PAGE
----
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    A Dharma Glimpse by Dayamay Dunsby

    Interestingly, just as I began working with elderly people and studying ‘end of life care’, I happened upon a spiritual teacher called Stephen Jenkinson. He’s known as a sort of death guru, who attempts to penetrate the wall of denial and avoidance that constitutes what he calls our collective societal ‘death phobia’.

    This pervasive psychosocial phenomena occurs as an accumulated defense strategy that we have honed over hundreds of years in an attempt to exercise a degree of control over the thing that we fear the most – our immutable mortality. We routinely refuse to allow death into our lives and compulsively delay it in ourselves and our loved ones, in order that we can maintain some distance from it. Stephen points out that, such is the fundamental importance of death, that if we do not accept it as thoroughly as we pursue life, we can never really be fully alive.

    Death phobia is ingrained in our language, our mentality and, to some considerable extent, dictates the course of our cultural endeavors.

    One of the most fascinating things about his philosophy is the trouble that the averagely socialized person seems to have relinquishing their highly conditioned defenses to death, in order to understand that death is not something that we handle…death handles us, and that’s exactly as it’s meant to be, that’s just the nature of death!!

    As something that resonates so deeply with me, and that I feel as a profoundly important truth, this brings up many spiritual and, In terms of my work, practical questions. How does it fit with the Bodhisattva model of compassion to not collude with a dying person, who is desperately trying to cling to a hopeless thread of life? How does one lovingly undo generations of the kind of trauma response that deflects death and legitimizes our ‘heroic’ refusals to die on death’s terms, rather than our own?

    As with so many of our current societal misapprehensions, the root is systemic and probably would take hundreds of years to heal – if we had that sort of time. Our whole culture would have to be transformed in line with a completely different attitude towards dying.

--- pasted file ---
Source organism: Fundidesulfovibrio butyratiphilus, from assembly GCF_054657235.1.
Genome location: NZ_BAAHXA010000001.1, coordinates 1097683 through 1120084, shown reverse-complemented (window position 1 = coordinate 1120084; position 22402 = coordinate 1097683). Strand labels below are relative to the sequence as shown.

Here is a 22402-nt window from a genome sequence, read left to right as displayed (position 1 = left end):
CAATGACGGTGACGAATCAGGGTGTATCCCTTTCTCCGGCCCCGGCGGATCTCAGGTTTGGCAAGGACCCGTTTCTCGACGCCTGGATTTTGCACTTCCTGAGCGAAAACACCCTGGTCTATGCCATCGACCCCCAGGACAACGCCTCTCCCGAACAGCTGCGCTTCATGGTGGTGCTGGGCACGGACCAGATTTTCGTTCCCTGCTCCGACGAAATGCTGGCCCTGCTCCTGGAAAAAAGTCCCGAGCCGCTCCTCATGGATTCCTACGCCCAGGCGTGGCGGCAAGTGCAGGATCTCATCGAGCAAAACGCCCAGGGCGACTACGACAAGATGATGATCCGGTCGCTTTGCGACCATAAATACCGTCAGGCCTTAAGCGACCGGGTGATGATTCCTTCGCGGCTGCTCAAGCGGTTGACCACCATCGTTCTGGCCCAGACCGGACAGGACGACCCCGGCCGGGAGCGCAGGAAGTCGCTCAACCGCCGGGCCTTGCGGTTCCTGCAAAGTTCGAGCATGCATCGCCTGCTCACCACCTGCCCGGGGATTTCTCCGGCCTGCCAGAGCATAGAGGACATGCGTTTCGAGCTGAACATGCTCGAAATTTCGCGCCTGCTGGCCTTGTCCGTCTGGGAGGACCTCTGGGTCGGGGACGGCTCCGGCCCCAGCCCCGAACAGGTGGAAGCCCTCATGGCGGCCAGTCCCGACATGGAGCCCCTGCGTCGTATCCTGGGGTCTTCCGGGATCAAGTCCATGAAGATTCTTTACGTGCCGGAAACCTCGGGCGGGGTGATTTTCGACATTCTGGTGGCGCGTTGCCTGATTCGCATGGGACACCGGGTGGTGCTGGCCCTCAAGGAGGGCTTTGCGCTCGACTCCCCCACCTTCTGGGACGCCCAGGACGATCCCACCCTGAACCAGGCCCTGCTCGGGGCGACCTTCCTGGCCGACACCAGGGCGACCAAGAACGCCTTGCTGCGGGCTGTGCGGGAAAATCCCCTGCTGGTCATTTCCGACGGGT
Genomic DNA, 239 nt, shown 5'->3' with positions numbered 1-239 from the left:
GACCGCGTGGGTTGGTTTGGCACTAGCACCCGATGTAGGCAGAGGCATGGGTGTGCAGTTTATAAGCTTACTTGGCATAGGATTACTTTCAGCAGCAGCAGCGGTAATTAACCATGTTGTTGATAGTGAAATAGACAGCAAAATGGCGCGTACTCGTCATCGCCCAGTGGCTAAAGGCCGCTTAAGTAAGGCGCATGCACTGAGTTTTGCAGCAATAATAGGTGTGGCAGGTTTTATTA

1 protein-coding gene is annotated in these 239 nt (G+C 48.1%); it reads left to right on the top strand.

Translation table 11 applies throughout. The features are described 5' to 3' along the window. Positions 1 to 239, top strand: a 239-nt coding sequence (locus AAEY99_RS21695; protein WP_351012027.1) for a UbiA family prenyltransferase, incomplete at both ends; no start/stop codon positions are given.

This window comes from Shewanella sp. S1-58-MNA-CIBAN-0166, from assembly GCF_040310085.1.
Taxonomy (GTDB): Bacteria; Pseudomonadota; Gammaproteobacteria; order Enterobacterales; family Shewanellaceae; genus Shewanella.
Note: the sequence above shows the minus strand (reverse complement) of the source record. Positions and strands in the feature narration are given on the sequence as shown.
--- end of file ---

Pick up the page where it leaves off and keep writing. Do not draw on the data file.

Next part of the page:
It strikes me that this subject is emerging as part of a conversation that includes the likelihood that, pretty soon, death will be a much closer companion, even here in the west, where it is most successfully dismissed as an inconvenience.

    In Buddhism, the process of dying and what happens afterwards is central to the philosophy that injects meaning into our faith. For a start, there is only so much that we can learn in a single incarnation. Without death the continuity of our transformation would be impossible. And, death IS transformation, probably in its most potent and pure form. And so, the importance of death is emphasized over and over again.

    Death is the yan to life’s ying (or vice versa).

    Pureland Buddhism is very good at helping us align(re-align – religion) with death, in that much of what happens in terms of our ultimate transformation, occurs after the fact of leaving this world and entering into the higher realms. Amida comes to us at the moment of death and guides us safely to Sukhavati, where we continue our journeys towards complete and perfect enlightenment for the benefit of all beings. It feels to me that this sense of continuity is helpful in maintaining the kind of open-mindedness and incentive that will help us to face death in a way that means we will be informed by its influence, rather than in conflict with its inevitability.

    Namo Amida Bu.

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